In addition to this, if you’d prefer using a homemade organic pesticide, I recommend checking out this video that demonstrates how mealybugs can be destroyed using a solution of rice and water:

How to Prevent

Using pesticides and organic sprays can help get rid of white scales and mealybugs immediately. However, if you want to make sure the pests don’t make a comeback, follow these instructions given below:

  1. Don’t over-fertilize the hoya plant as these bugs tend to thrive in nitrogen-rich soil.
  2. Be sure to remove all the insects thoroughly when getting rid of them.
  3. Clean the plant every now and then for a few consecutive weeks following the infestation, as this will help you get rid of any insect that may have escaped earlier.
  4. If the plant is heavily infested, it is best to get rid of it for good.

Hoya Has Black Spots

Shore Flies

Shore flies are tiny insects that lay eggs on the soil of plants. The larvae of shore flies look like small worms with clear bodies. However, the feces of these pests are what cause black spots on hoyas and other indoor plants. 

Shore flies don’t directly affect plants, but they can spread diseases when humans come in contact with the infected, unhygienic leaves.

How to Cure

  1. Use a damp, soft cloth to gently wipe the surface of the leaves that contain black spots.
  2. Make sure to wash your hands after you’re done as flies tend to carry diseases.

How to Prevent

Shore flies are generally attracted to areas with a lot of algae, as this is their staple food. So if a hoya plant is algae free, there is a high chance that it will no longer seem attractive to a shore fly. Watering your plant only when necessary will effectively reduce the growth of algae, so that is one way to prevent shore flies from returning to your hoya plant.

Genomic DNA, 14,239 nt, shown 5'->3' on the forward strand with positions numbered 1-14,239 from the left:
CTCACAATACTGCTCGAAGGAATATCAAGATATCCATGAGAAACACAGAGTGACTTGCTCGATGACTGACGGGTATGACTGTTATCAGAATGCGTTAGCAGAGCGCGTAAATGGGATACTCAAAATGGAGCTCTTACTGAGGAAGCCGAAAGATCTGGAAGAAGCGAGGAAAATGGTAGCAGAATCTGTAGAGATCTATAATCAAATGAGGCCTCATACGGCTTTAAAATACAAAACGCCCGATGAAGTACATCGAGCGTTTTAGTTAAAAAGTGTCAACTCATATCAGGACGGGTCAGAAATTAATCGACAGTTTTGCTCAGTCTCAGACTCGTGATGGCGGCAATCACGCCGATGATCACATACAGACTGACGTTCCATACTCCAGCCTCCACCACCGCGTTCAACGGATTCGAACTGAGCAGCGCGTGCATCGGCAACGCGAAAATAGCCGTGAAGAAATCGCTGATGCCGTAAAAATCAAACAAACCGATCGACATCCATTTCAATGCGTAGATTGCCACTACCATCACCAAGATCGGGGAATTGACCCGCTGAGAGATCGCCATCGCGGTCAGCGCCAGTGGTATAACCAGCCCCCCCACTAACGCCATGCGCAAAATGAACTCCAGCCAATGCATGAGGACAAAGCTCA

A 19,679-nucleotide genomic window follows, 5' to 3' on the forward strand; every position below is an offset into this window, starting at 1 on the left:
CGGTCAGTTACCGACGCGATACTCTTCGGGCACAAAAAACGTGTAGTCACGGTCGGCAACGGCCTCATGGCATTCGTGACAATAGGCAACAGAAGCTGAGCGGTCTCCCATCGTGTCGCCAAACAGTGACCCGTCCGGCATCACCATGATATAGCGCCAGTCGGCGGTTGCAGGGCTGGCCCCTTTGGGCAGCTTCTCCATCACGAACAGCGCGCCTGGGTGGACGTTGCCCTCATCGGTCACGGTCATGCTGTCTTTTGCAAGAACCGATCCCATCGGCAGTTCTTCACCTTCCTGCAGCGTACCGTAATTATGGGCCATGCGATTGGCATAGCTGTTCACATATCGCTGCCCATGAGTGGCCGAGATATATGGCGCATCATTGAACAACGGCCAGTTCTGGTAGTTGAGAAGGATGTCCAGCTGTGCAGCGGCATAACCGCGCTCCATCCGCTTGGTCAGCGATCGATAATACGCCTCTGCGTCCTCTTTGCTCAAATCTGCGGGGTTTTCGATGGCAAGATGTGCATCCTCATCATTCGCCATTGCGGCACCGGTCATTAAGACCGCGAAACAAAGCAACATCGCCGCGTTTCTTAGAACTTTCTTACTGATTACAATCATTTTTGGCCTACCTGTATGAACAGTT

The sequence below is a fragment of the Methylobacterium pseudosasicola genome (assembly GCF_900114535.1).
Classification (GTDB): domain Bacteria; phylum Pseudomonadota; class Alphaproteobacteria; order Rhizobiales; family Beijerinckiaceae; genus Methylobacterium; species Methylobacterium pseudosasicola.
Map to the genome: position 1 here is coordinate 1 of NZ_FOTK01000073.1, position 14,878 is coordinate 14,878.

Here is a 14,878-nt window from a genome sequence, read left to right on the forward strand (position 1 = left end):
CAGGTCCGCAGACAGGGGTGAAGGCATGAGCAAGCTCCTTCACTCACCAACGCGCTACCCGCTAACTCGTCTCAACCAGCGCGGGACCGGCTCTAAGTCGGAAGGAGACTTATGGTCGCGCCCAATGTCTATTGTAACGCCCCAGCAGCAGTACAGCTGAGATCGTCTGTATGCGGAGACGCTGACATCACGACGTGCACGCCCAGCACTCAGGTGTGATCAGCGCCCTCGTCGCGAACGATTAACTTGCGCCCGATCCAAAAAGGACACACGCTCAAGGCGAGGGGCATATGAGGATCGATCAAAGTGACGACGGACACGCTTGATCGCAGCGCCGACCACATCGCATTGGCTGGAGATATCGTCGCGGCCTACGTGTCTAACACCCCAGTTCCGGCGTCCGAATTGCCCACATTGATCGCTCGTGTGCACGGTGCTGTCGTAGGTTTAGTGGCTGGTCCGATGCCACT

However, you’ll still need to deal with the larvae in the soil of your hoya plant. There will most probably be more than 500 eggs due to breeding habits of shore flies, so ignoring it can lead to more shore flies developing in the near future. 

To prevent this from happening, mix one part of hydrogen peroxide with four parts of water and pour it in the soil. This will effectively kill the larvae and won’t harm the hoya in any way. 

Leaf Spot

Leaf spot is a disease that is caused by bacteria and fungi. This usually looks like small, circular black dots that spot your leaves and slowly spread across the plant if left unchecked. Leaf spots generally occur when fungal spores in the air find a plant they can grow on. 

Leaf spots may look small, but it can spread and severely damage the plant in no time, which makes it essential to get rid of and deal with it as soon as it is noticed.

How to Cure

  1. Use a copper fungicide to spray the affected leaves of the hoya plant. Copper is a safe option for indoor plants, and you can also find organic fungicides that are safer still.
  2. Mix the solution with water and spray it on the leaves. Repeat the process according to the instructions given on the label of the product.

If you’ve never bought a copper fungicide before, I recommend checking out Bonide Chemical Copper Spray, as it is specifically designed for bacterial and fungal black leaf spots and is also organic and safe.

How to Prevent

  1. Keep the leaves dry as much as possible. 
  2. If the plant has been infected, make sure you remove all the infected leaves along with applying the copper fungicide treatment.
  3. Inspect the surrounding plants for any signs of infection as the disease is highly contagious.